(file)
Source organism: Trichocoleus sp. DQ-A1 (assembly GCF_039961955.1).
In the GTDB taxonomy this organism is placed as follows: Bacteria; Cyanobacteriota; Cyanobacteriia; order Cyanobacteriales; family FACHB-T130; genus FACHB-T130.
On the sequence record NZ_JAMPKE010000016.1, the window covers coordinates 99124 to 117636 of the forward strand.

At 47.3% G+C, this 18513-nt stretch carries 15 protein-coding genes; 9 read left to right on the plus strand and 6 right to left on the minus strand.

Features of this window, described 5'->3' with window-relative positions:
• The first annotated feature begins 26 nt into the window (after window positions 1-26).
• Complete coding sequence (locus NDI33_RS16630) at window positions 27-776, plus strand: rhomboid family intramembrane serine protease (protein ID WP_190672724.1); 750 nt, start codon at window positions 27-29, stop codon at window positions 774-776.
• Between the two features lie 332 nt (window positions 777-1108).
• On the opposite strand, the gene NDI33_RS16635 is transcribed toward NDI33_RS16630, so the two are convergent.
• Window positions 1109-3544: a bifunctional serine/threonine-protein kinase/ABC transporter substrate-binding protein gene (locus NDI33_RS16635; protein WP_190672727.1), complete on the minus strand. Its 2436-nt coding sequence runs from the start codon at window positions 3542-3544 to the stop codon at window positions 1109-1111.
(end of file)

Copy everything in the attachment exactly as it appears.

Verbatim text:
Source organism: Trichocoleus sp. DQ-A1 (assembly GCF_039961955.1).
In the GTDB taxonomy this organism is placed as follows: Bacteria; Cyanobacteriota; Cyanobacteriia; order Cyanobacteriales; family FACHB-T130; genus FACHB-T130.
On the sequence record NZ_JAMPKE010000016.1, the window covers coordinates 99124 to 117636 of the forward strand.

At 47.3% G+C, this 18513-nt stretch carries 15 protein-coding genes; 9 read left to right on the plus strand and 6 right to left on the minus strand.

Features of this window, described 5'->3' with window-relative positions:
• The first annotated feature begins 26 nt into the window (after window positions 1-26).
• Complete coding sequence (locus NDI33_RS16630) at window positions 27-776, plus strand: rhomboid family intramembrane serine protease (protein ID WP_190672724.1); 750 nt, start codon at window positions 27-29, stop codon at window positions 774-776.
• Between the two features lie 332 nt (window positions 777-1108).
• On the opposite strand, the gene NDI33_RS16635 is transcribed toward NDI33_RS16630, so the two are convergent.
• Window positions 1109-3544: a bifunctional serine/threonine-protein kinase/ABC transporter substrate-binding protein gene (locus NDI33_RS16635; protein WP_190672727.1), complete on the minus strand. Its 2436-nt coding sequence runs from the start codon at window positions 3542-3544 to the stop codon at window positions 1109-1111.